A bill not likely to pop up on the average horse person’s radar, but one that could have a subtle yet profound impact on the horse industry, is Senate Bill 99 and it cross-filed cousin House Bill 171. With the cumbersome and decidedly non-sexy title of “Environment: Yard Waste, and Food Residuals, and Other Organic Materials Diversion and Infrastructure – Study,” why would any horse person pay attention to this bill? And what does this bill do? In essence, this bill requires the Department of the Environment to consult with certain entities (including the Maryland Horse Council) and to study, review, explore, identify, and make recommendations regarding certain matters that relate to the diversion of yard waste, food residuals, and other organic materials (such as horse manure). In short, the hope is to identify ways to increase the commercial opportunities for horse manure, which could eventually mean that, for horse people, rather than manure being just a cost center for their business, it could eventually become another income stream. Now wouldn’t that be cool?
As most owners of horse farm know, federal mandates to improve water quality in the Chesapeake Bay (the largest estuary in the United States) have trickled down to affect every farm owner in the state. Like all farmers, horse farm owner must comply with nutrient management regulations. In order to comply, more and more horse farms are having their manure hauled away, adding to the expense of their operations.
However, those who haul the manure away are finding their options increasingly limited as well. Using census numbers produced by United States Department of Agriculture Statistical Services in 2010, Maryland has 79,100 equids (horses, ponies, donkeys, mules). If the average horse produces 55 pounds of manure per day, then Maryland horses produce approximately 1.5 billion pounds (approximately 800,000 tons) of manure per year. While many farms are able to compost this material and use it as fertilizer and soil amendment on-farm, many others do not have that capacity and are forced to have that material disposed of off-farm, often at great expense. And some of this material may end up in landfills. A 2015 MHC survey of Maryland horse farmers revealed that 34% of respondents reported that they sent un-composted manure off the farm for disposal. 50% of respondents who had their horse manure hauled away were not aware of the ultimate disposition.
The Maryland Horse Council has been actively pursuing ways to increase the available facilities and opportunities for composting horse manure, including modern composting and its use for on-farm and commercial organic soil enhancement. MHC has found that the absence of a broad, holistic, and regional approach, and the lack of regional infra-structure, have been significant hindrances to the development of effective and efficient solutions for the re-use of important organic resources.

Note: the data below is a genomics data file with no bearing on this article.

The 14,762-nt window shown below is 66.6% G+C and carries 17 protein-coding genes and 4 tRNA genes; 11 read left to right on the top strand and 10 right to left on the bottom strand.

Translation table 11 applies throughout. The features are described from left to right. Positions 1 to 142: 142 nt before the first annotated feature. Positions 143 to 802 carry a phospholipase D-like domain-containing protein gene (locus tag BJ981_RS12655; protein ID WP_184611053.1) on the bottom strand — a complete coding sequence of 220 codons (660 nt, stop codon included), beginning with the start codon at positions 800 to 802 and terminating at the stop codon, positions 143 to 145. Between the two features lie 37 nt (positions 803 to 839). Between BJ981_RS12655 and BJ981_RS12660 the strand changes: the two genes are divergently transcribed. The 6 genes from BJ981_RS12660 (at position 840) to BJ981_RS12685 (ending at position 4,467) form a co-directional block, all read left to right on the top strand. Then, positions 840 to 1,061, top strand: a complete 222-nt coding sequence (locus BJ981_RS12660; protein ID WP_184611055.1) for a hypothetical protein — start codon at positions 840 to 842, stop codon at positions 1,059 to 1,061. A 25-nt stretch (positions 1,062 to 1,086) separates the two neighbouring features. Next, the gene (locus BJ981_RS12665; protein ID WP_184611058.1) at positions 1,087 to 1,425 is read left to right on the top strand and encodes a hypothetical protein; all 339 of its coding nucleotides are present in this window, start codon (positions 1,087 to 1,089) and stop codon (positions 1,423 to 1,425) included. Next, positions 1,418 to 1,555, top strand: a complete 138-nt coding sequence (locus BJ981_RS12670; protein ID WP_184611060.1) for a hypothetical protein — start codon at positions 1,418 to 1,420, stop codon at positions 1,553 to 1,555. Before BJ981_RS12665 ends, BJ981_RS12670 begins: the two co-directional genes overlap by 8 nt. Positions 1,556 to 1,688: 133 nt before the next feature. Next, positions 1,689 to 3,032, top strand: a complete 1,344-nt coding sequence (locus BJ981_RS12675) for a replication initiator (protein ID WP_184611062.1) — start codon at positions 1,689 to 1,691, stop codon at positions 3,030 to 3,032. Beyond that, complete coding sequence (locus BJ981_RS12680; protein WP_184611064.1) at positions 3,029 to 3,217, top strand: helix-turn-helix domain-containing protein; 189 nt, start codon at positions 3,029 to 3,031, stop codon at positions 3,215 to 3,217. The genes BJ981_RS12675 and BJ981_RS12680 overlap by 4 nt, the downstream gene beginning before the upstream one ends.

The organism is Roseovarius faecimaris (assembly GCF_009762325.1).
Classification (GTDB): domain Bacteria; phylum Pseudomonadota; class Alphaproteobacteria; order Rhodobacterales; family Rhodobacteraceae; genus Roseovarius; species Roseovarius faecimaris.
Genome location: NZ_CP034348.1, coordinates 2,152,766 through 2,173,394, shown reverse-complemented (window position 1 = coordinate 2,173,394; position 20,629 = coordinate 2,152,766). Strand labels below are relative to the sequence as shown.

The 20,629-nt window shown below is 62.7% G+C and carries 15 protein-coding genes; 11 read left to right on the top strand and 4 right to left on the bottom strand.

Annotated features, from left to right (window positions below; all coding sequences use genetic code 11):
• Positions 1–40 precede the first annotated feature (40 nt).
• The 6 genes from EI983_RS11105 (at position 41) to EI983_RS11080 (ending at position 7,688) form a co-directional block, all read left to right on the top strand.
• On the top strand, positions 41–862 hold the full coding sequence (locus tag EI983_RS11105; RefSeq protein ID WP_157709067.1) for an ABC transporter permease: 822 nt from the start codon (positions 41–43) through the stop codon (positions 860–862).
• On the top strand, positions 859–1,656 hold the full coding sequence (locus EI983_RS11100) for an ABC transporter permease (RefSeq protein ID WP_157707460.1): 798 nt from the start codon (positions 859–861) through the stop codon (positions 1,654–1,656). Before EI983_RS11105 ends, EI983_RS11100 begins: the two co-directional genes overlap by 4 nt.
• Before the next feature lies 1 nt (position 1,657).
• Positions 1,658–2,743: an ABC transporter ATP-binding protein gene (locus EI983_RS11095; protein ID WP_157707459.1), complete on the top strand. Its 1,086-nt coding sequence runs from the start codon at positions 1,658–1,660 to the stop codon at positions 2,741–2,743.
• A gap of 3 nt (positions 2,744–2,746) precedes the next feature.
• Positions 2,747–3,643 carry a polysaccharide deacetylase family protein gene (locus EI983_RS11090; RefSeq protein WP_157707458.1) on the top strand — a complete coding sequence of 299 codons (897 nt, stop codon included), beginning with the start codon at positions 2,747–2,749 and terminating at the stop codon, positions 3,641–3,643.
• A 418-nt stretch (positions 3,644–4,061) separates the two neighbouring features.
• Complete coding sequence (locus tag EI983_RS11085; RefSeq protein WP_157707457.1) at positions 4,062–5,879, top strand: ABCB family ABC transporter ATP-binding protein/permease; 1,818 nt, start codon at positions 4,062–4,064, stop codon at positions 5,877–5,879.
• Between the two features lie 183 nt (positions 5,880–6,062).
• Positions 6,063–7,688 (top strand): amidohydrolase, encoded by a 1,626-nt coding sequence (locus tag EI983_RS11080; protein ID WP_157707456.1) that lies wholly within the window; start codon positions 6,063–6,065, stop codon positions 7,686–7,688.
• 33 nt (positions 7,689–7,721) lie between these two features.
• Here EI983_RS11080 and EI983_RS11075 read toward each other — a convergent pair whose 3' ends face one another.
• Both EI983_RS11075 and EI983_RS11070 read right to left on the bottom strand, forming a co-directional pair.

Horse manure is a good substrate to use for compost. It’s drier than other livestock manure, therefore it’s easier to transport from one location to another. It has a 5:1:2 ratio of nitrogen, phosphorous and potassium, and thus is relatively balanced in nutrients when it’s applied as a soil amendment. When the compostable manure includes animal bedding products such as sawdust or wood shavings, or other vegetative materials such as food waste, it is close to an ideal 25:1 carbon to nitrogen ratio. It is in the best interest of all to ensure that these waste animal and plant products are recycled to their highest and best use.
The Maryland Horse Council actively supported SB 99/HB 171 as it believes these bills will be an important step in finding and developing composting opportunities, and increasing the number of composting facilities as viable economic entities, which, in turn, potentially will increase the business opportunities for composting horse manure. According to testimony given by MHC during the bill hearings, “In those facilities where it is practiced, it has been shown that food waste – when composted with horse manure, results in an excellent compost/soil amendment. Given the large quantity of un-composted Maryland manure and food waste currently being disposed of, exploring ways in which food waste and horse manure can be composted, either jointly or in related facilities, is an indisputable win-win for the State from both an economic and environmental standpoint.”
Apparently, the Maryland legislature likes these bills, as both versions have passed and crossed over to the other chamber. The Senate version has a hearing in the House Environmental Affairs Committee on March 23.